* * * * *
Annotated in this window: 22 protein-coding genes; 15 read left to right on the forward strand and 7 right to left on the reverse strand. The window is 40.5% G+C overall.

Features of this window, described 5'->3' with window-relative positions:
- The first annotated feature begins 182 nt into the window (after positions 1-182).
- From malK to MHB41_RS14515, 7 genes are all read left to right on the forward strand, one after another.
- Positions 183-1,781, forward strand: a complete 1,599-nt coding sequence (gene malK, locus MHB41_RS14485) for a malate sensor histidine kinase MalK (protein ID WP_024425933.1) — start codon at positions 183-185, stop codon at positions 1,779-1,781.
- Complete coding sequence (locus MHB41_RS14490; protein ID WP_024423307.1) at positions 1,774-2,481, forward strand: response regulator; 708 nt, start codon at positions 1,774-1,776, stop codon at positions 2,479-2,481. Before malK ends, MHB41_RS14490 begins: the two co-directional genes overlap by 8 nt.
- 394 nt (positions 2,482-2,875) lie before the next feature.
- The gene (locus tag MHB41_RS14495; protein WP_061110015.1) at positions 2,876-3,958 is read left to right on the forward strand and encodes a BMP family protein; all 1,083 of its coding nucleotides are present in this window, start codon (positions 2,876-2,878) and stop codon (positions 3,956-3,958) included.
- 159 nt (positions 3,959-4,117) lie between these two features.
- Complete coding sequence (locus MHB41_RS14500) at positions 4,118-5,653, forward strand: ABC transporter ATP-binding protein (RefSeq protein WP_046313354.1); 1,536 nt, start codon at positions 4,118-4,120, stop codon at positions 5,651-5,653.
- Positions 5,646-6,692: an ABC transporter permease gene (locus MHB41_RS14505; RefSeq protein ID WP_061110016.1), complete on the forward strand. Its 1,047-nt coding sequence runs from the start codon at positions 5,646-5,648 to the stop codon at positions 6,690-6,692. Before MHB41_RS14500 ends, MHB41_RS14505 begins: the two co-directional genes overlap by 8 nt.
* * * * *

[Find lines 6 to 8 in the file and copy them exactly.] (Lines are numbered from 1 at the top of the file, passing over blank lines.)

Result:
- Complete coding sequence (locus MHB41_RS14490; protein ID WP_024423307.1) at positions 1,774-2,481, forward strand: response regulator; 708 nt, start codon at positions 1,774-1,776, stop codon at positions 2,479-2,481. Before malK ends, MHB41_RS14490 begins: the two co-directional genes overlap by 8 nt.
- 394 nt (positions 2,482-2,875) lie before the next feature.
- The gene (locus tag MHB41_RS14495; protein WP_061110015.1) at positions 2,876-3,958 is read left to right on the forward strand and encodes a BMP family protein; all 1,083 of its coding nucleotides are present in this window, start codon (positions 2,876-2,878) and stop codon (positions 3,956-3,958) included.